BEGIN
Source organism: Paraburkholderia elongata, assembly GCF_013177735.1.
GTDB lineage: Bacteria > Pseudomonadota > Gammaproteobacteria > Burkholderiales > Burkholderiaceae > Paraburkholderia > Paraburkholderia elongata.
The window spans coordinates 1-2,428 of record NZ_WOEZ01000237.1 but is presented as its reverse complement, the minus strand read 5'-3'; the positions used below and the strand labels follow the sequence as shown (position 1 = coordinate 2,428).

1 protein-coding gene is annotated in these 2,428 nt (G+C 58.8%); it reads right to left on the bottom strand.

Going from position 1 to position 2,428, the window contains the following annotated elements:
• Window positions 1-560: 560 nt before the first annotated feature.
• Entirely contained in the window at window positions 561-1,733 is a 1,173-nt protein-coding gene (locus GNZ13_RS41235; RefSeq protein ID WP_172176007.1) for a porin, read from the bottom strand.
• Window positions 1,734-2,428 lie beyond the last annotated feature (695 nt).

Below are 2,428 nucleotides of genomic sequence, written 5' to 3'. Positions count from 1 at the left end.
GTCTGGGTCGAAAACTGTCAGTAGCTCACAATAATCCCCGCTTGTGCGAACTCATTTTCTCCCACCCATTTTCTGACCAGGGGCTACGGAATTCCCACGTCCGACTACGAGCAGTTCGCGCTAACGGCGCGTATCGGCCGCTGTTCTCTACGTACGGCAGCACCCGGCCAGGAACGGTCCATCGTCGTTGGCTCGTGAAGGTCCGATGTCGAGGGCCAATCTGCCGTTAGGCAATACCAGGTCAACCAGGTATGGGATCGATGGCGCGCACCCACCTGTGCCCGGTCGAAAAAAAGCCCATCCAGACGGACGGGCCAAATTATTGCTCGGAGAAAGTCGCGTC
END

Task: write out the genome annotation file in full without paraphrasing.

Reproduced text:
Source organism: Paraburkholderia elongata, assembly GCF_013177735.1.
GTDB lineage: Bacteria > Pseudomonadota > Gammaproteobacteria > Burkholderiales > Burkholderiaceae > Paraburkholderia > Paraburkholderia elongata.
The window spans coordinates 1-2,428 of record NZ_WOEZ01000237.1 but is presented as its reverse complement, the minus strand read 5'-3'; the positions used below and the strand labels follow the sequence as shown (position 1 = coordinate 2,428).

1 protein-coding gene is annotated in these 2,428 nt (G+C 58.8%); it reads right to left on the bottom strand.

Going from position 1 to position 2,428, the window contains the following annotated elements:
• Window positions 1-560: 560 nt before the first annotated feature.
• Entirely contained in the window at window positions 561-1,733 is a 1,173-nt protein-coding gene (locus GNZ13_RS41235; RefSeq protein ID WP_172176007.1) for a porin, read from the bottom strand.
• Window positions 1,734-2,428 lie beyond the last annotated feature (695 nt).

Below are 2,428 nucleotides of genomic sequence, written 5' to 3'. Positions count from 1 at the left end.
GTCTGGGTCGAAAACTGTCAGTAGCTCACAATAATCCCCGCTTGTGCGAACTCATTTTCTCCCACCCATTTTCTGACCAGGGGCTACGGAATTCCCACGTCCGACTACGAGCAGTTCGCGCTAACGGCGCGTATCGGCCGCTGTTCTCTACGTACGGCAGCACCCGGCCAGGAACGGTCCATCGTCGTTGGCTCGTGAAGGTCCGATGTCGAGGGCCAATCTGCCGTTAGGCAATACCAGGTCAACCAGGTATGGGATCGATGGCGCGCACCCACCTGTGCCCGGTCGAAAAAAAGCCCATCCAGACGGACGGGCCAAATTATTGCTCGGAGAAAGTCGCGTC